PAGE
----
Such a decision is perfectly legal (the president asks the prime minister to ‘engage the government’s responsibility’ to pass a money bill, but, and crucially, without the parliament voting on the bill). Whether such a method of making a law is democratically legitimate is open to debate and has been questioned by constitutionalists, such as Professor Jean-Philippe Derosier of Université de Lille. Article 49.3 is relatively arcane and pushing through pension reforms without the approval of parliament resembles a presidential diktat to many in France. Some polls suggested nearly 80% of the French public opposed the use of Article 49.3 beforeMrMacron used it last week.

Should he have ignored such widespread public scepticism? Whilst the president can say pension reform was in his election manifesto, politicians should also accept that public opinion can change. As an erudite friend on my local football team remarked before training: Mr Macron should have taken a leaf from President Charles de Gaulle’s leadership and brought the parliament together to restart the pension reform from scratch and engage in the hard work of creating cross-party legislation.

A billboard in France covered with a poster depicting President Macron dressed as a king and a slogan accusing him of being against Republican values Pic: Alexandros Michailidis | Shutterstock

Lyndon B. Johnson masterfully used such ‘Consensus Building’ to brilliant effect in passing historic legislation such as the Civil Rights Act 1964 and the Voting Rights Act 1965 in a United States bitterly divided by the Vietnam War abroad and the Culture Wars at home. ‘Let us reason together’, the charismatic Texan used to whisper in the ears of sceptical senators as persuasion was used to overpower his rivals’ misgivings. It is highly doubtful, however, that Mr Macron has the personality to engage in the same way and in a very different era with an opposition that cannot abide him.

If you do not have the support of the parliament should laws be passed?

Mr Macron’s opponents in parliament reacted with predictable fury when Article 49.3 was unleashed. The left, Marine Le Pen, as well as some conservatives in the traditional centre-right party, Les Républicains, all denounced Mr Macron’s manoeuvres as ‘imperial’ and symptomatic of his ‘top-down’ decision-making style, since he became president in 2017.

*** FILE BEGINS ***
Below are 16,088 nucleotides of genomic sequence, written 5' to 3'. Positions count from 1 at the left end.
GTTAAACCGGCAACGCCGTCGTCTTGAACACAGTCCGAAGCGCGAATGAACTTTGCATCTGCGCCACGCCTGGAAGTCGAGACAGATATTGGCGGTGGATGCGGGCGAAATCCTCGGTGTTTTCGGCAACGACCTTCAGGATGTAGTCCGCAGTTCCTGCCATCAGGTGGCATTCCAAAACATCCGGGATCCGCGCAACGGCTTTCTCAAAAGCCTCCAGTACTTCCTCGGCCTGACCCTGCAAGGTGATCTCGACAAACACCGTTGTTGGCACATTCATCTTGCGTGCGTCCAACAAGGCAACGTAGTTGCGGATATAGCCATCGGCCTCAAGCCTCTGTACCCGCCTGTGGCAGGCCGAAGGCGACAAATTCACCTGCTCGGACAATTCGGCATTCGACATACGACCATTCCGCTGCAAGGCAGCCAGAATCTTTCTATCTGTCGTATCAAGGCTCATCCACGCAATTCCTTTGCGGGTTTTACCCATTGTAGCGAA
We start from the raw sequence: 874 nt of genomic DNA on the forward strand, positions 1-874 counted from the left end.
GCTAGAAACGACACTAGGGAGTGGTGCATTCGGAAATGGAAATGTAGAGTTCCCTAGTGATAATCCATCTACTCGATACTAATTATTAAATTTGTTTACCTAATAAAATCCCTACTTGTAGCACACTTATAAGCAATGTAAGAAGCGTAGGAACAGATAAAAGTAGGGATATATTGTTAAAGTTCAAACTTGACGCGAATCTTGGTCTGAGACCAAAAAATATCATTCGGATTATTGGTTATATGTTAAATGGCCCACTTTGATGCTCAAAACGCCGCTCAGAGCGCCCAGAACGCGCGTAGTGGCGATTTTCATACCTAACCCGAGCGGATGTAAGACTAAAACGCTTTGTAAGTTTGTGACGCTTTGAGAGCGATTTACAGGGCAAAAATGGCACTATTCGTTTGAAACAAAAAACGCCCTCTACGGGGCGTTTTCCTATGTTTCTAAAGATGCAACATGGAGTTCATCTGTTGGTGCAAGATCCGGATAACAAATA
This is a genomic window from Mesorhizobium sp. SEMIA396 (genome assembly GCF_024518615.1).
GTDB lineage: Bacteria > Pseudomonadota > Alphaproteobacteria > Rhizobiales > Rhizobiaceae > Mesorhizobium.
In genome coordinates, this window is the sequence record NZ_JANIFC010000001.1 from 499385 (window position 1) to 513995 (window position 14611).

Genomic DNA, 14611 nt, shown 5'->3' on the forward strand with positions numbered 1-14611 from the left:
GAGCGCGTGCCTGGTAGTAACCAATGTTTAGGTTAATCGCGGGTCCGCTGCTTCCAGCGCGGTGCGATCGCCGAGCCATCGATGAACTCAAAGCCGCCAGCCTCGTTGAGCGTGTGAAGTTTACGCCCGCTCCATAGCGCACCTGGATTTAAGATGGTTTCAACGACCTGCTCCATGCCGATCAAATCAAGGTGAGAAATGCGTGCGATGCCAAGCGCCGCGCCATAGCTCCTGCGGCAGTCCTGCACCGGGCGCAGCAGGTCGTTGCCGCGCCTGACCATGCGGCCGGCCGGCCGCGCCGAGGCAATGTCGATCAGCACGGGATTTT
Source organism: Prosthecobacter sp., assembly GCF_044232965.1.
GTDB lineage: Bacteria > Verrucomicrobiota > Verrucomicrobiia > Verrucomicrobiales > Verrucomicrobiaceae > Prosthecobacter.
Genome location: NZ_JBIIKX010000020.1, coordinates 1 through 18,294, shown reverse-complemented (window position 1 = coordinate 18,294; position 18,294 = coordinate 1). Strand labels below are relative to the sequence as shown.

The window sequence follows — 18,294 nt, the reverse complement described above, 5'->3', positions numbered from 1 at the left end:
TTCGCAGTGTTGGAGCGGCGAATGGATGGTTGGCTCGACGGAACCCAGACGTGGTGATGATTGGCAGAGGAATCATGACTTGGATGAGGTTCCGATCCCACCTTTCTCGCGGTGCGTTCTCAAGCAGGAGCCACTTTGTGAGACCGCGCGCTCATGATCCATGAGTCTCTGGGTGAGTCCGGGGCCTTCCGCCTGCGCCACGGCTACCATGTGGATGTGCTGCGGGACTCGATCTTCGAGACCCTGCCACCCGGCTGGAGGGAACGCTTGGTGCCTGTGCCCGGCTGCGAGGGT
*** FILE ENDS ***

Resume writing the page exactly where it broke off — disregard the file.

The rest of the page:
It has been terribly theatrical timing that the new king of the United Kingdom, King Charles III, had decided to pay his first official state visit to France this weekend (March 26-29). With striking workers saying they would refuse to provide the red carpet for the new monarch as well as the risk of more violence on the streets of Paris, Mr Macron has now cancelled the visit.

Indeed, the man who did most to block the reform, Charles de Courson, a centrist parliamentarian, has compared Mr Macron to behaving like a king. De Courson’s vote of no confidence against the pension reforms would have toppled the government and the pension reform with it. An eternal winner, the president survived by a mere 9 votes (287 against the motion versus 278 in favour).

Is such political and public fury and fulmination a natural reaction to a Machiavellian manoeuvre? Possibly. Or was such anger partially a political performance pre-orchestrated by an opposition who clearly loathe Mr Macron? This is likely too. Finally, did Mr Macron himself foresee such fury and violence playing out in the streets? Last Thursday (March 23) the mairie in Bordeaux was set on fire and rubbish left by refuse workers on strike was set alight across the streets of Paris as over a million protestors hit the streets again.

Whilst Mr Macron probably foresaw street violence and protests, it is yet unclear whether the public and political anger he has unleashed will subside as quickly as he gambled for. He has bet that the vast majority of people who are not protesting and are quietly going about their lives will grow weary of the protests and silently, if grudgingly, accept the government’s argument that the rise in retirement age is an ‘economic necessity’.